Okay, there was one particular moment that stood out for me. A few years ago, Harwell visited the ESPN press box with Jon Miller and Joe Morgan for a couple innings of a Tigers game they were broadcasting. Even while reminiscing and helping out with the call on the field, the legendary broadcaster was also keeping score. Miller noted something to the effect of how they have people who do that now, and Harwell said (quoting loosely), "Back then we didn't have that luxury."
Back then, baseball games weren't picked apart by two-, sometimes three-men crew. They didn't have a truckload of alert statisticians and producers assisting them with trivia and injury updates. There weren't field reporters and cameramen spotting every managerial emotion and wacky fan. They did, however, have pen and paper. The glory days!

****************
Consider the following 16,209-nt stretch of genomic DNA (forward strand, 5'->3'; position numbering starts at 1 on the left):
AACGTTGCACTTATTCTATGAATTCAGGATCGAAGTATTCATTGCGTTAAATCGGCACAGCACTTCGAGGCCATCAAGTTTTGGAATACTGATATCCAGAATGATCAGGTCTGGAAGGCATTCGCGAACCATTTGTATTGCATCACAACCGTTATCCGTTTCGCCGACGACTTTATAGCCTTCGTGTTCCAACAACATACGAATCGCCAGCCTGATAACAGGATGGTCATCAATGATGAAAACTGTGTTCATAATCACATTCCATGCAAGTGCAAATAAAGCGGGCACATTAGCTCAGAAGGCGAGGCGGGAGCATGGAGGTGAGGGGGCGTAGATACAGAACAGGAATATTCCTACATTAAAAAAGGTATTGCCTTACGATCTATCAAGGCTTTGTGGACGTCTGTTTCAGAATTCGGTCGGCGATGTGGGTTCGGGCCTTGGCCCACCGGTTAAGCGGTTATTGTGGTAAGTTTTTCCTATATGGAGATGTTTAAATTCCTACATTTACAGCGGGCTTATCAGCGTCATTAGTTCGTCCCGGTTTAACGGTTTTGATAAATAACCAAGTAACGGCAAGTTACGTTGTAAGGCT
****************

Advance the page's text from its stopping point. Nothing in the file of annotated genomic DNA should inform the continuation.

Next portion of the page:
(It may be too late in the season to plan for this, but I would love to see a game called in this fashion before the end of the year. Two men, two mikes. Why not? The team always struts out those impeccable Detroit Stars jerseys once a year, so let's not half-ass the retro days. Throw a sepia filter on the camera lens. Play the piano in the background. Give the production crew a day off, and turn off the text messaging poll questions for a day. See how much of the game is lost.)
By the time I came into existence and started listening to baseball, keeping track of the game was probably a tad easier for the veteran announcer, because it was the '90s. Scoreboards were digital, and they invented these phones that didn't even have a cord! Instead, the difficulty at the time lay with the Tigers starting pitchers making it to the sixth inning. Life may be easier for us today, or with impending nuclear winter and computerized refrigerators, it may be more complicated. But the challenge remains the same for every individual; show up, work, and do it all again tomorrow.